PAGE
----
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Week of 14 May 1999

Vol. II, No. 34



BU's Summer Term Recreational Sailing Program runs from May 24 to August 14. Fees are $80, $50 for part-time students, faculty, and staff, and $45 for full-time students. For more information, call 353-2748.

BU Sports Web Page

Catch postseason results for women's tennis (see story below), along with men's crew (National Championships, May 27-29) and women's crew (Eastern Championships, May 17), at www.gobu.com.


BU's court dogs face trial of the century at NCAA

By Amy E. Dean

Forget about O.J. and the Lindbergh kidnapping. For the BU women's tennis team, the trial of the century is on a court in Malibu, Calif. For the first time in the history of the program, the Terriers are going to the Tennis Ball -- the NCAA tournament.

The Terriers will face Pepperdine University in Malibu on May 15, while across the nation 15 other sites will host 4 teams each. The winning teams will volley at a sweet-16 matchup, and those winners will advance to the final 4. Then the nation's number one women's tennis team will be crowned.

Head Coach Lesley Sheehan (SED'84), now in her 14th season, is familiar with this biggest of tennis court trials. As an individual BU Hall of Famer, she qualified in her junior year for the NCAA and closed out a court-dominating undergraduate career with an invitation to the 1984 NCAAs at UCLA.

Tennis cocaptains

Women's tennis cocaptains Jennifer Momii (COM'99) (left) and Mary Granger (SAR'99) have led their team to its first NCAA tournament appearance. The Terriers will play Pepperdine University in Malibu, Calif., on Saturday, May 15. Photo by Vernon Doucette

But for Sheehan as a coach, and for her hard-working players, this is the first invitation to the big dance. Over the years, Sheehan's racketeers have earned an elite position in the Northeast that includes 10 America East championships in the tournament's 11-year history and a national ranking of 40 (out of 300-plus schools). Since Sheehan has been guiding the team, she has received the America East Coach of the Year honor three times, including this year.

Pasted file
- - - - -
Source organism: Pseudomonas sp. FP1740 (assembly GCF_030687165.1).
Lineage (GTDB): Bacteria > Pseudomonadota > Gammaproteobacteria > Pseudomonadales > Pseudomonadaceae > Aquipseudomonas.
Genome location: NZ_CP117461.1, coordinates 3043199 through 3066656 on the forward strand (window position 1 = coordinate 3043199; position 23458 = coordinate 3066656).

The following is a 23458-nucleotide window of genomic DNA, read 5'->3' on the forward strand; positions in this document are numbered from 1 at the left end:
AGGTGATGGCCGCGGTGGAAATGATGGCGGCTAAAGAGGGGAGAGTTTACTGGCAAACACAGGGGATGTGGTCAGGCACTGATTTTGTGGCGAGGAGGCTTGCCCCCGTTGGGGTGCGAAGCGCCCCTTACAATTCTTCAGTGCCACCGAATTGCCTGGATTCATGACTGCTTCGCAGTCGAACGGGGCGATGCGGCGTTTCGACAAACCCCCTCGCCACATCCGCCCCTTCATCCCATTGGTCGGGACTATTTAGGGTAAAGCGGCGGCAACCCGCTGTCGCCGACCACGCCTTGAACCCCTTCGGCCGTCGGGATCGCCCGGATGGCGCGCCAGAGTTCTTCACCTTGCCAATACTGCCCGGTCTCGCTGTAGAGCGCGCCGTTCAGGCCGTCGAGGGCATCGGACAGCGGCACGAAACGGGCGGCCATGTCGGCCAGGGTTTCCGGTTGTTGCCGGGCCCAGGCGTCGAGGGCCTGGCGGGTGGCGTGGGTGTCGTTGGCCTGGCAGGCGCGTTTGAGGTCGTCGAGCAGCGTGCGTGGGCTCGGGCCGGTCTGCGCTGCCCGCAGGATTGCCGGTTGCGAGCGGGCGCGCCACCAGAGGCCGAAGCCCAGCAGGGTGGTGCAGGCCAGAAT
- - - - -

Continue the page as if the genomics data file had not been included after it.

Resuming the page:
California dreaming
But going to the NCAA, says Sheehan, is an incredible opportunity for an East Coast team to make a statement to the higher ranked colleges. "The schools in the warmer climates have the highest rankings," she explains. "This includes the University of Florida, Stanford, Duke, UCLA, William and Mary, and Cal Berkeley." Being able to maintain a sharp, competitive edge over the duration of what is perhaps the longest athletic season in all of intercollegiate sports is criti-cal to earning the right to play against the country's top teams. "What a lot of people don't realize is that the tennis program is year-round," Sheehan says. "We begin our fall season on the first day of classes and have our last regular-season match in early May. The biggest challenge I face as a coach is how to keep my players motivated all year while they keep up their academics."

Matches can also be draining, running from four to six hours long. During a typical match day, the players wake up at 5:30, are on the court at 7:30 for the first match at 8, and then play all day. "If we're on the road, often we don't get back to the hotel until 11 p.m. And players can't let down at all in their training and conditioning during the summer or they won't be ready for the fall."